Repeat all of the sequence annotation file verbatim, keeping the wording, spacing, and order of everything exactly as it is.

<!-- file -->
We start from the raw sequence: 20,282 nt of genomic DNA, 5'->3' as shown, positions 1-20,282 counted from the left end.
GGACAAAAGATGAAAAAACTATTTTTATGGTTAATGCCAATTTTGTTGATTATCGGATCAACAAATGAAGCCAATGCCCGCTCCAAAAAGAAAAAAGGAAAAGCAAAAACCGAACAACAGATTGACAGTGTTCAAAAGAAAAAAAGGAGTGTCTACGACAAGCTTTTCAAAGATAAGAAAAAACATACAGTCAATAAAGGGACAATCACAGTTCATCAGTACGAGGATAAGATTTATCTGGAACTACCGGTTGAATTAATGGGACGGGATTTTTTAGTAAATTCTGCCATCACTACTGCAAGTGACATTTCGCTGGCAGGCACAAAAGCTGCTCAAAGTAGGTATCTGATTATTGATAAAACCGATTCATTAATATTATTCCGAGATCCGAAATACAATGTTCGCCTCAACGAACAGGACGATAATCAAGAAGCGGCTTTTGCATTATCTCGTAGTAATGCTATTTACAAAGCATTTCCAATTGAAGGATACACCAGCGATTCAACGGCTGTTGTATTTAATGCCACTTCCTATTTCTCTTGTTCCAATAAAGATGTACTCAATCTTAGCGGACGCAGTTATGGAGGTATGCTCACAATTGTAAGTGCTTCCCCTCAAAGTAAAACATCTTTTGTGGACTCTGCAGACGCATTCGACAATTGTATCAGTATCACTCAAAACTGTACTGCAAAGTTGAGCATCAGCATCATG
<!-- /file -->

We start from the raw sequence: 20,282 nt of genomic DNA, 5'->3' as shown, positions 1-20,282 counted from the left end.
GGACAAAAGATGAAAAAACTATTTTTATGGTTAATGCCAATTTTGTTGATTATCGGATCAACAAATGAAGCCAATGCCCGCTCCAAAAAGAAAAAAGGAAAAGCAAAAACCGAACAACAGATTGACAGTGTTCAAAAGAAAAAAAGGAGTGTCTACGACAAGCTTTTCAAAGATAAGAAAAAACATACAGTCAATAAAGGGACAATCACAGTTCATCAGTACGAGGATAAGATTTATCTGGAACTACCGGTTGAATTAATGGGACGGGATTTTTTAGTAAATTCTGCCATCACTACTGCAAGTGACATTTCGCTGGCAGGCACAAAAGCTGCTCAAAGTAGGTATCTGATTATTGATAAAACCGATTCATTAATATTATTCCGAGATCCGAAATACAATGTTCGCCTCAACGAACAGGACGATAATCAAGAAGCGGCTTTTGCATTATCTCGTAGTAATGCTATTTACAAAGCATTTCCAATTGAAGGATACACCAGCGATTCAACGGCTGTTGTATTTAATGCCACTTCCTATTTCTCTTGTTCCAATAAAGATGTACTCAATCTTAGCGGACGCAGTTATGGAGGTATGCTCACAATTGTAAGTGCTTCCCCTCAAAGTAAAACATCTTTTGTGGACTCTGCAGACGCATTCGACAATTGTATCAGTATCACTCAAAACTGTACTGCAAAGTTGAGCATCAGCATCATG